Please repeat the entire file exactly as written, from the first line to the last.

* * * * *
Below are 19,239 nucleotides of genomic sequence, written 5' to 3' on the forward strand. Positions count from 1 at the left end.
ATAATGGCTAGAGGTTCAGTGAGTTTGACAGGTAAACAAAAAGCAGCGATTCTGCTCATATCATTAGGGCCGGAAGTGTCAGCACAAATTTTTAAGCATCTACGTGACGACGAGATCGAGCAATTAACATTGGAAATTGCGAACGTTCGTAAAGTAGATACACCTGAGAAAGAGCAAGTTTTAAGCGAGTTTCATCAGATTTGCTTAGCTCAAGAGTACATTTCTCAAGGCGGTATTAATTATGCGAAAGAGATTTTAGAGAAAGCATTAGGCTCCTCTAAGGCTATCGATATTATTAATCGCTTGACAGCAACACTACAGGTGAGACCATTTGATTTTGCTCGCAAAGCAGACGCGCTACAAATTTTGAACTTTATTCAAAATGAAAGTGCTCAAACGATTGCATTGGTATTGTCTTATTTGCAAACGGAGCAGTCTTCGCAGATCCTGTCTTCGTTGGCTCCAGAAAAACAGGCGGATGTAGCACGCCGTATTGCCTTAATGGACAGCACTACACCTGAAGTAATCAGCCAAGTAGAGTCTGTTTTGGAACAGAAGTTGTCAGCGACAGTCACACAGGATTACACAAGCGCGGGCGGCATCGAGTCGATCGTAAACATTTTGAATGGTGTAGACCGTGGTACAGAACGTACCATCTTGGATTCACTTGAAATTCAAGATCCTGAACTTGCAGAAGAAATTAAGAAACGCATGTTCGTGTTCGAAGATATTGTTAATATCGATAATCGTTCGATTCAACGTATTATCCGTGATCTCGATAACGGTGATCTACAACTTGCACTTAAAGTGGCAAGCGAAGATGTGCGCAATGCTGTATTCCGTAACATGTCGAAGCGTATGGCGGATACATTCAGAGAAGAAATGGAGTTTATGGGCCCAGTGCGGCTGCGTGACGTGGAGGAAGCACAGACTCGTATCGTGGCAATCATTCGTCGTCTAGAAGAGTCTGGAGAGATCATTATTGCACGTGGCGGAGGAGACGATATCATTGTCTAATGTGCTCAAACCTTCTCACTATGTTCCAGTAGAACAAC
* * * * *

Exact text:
Below are 19,239 nucleotides of genomic sequence, written 5' to 3' on the forward strand. Positions count from 1 at the left end.
ATAATGGCTAGAGGTTCAGTGAGTTTGACAGGTAAACAAAAAGCAGCGATTCTGCTCATATCATTAGGGCCGGAAGTGTCAGCACAAATTTTTAAGCATCTACGTGACGACGAGATCGAGCAATTAACATTGGAAATTGCGAACGTTCGTAAAGTAGATACACCTGAGAAAGAGCAAGTTTTAAGCGAGTTTCATCAGATTTGCTTAGCTCAAGAGTACATTTCTCAAGGCGGTATTAATTATGCGAAAGAGATTTTAGAGAAAGCATTAGGCTCCTCTAAGGCTATCGATATTATTAATCGCTTGACAGCAACACTACAGGTGAGACCATTTGATTTTGCTCGCAAAGCAGACGCGCTACAAATTTTGAACTTTATTCAAAATGAAAGTGCTCAAACGATTGCATTGGTATTGTCTTATTTGCAAACGGAGCAGTCTTCGCAGATCCTGTCTTCGTTGGCTCCAGAAAAACAGGCGGATGTAGCACGCCGTATTGCCTTAATGGACAGCACTACACCTGAAGTAATCAGCCAAGTAGAGTCTGTTTTGGAACAGAAGTTGTCAGCGACAGTCACACAGGATTACACAAGCGCGGGCGGCATCGAGTCGATCGTAAACATTTTGAATGGTGTAGACCGTGGTACAGAACGTACCATCTTGGATTCACTTGAAATTCAAGATCCTGAACTTGCAGAAGAAATTAAGAAACGCATGTTCGTGTTCGAAGATATTGTTAATATCGATAATCGTTCGATTCAACGTATTATCCGTGATCTCGATAACGGTGATCTACAACTTGCACTTAAAGTGGCAAGCGAAGATGTGCGCAATGCTGTATTCCGTAACATGTCGAAGCGTATGGCGGATACATTCAGAGAAGAAATGGAGTTTATGGGCCCAGTGCGGCTGCGTGACGTGGAGGAAGCACAGACTCGTATCGTGGCAATCATTCGTCGTCTAGAAGAGTCTGGAGAGATCATTATTGCACGTGGCGGAGGAGACGATATCATTGTCTAATGTGCTCAAACCTTCTCACTATGTTCCAGTAGAACAAC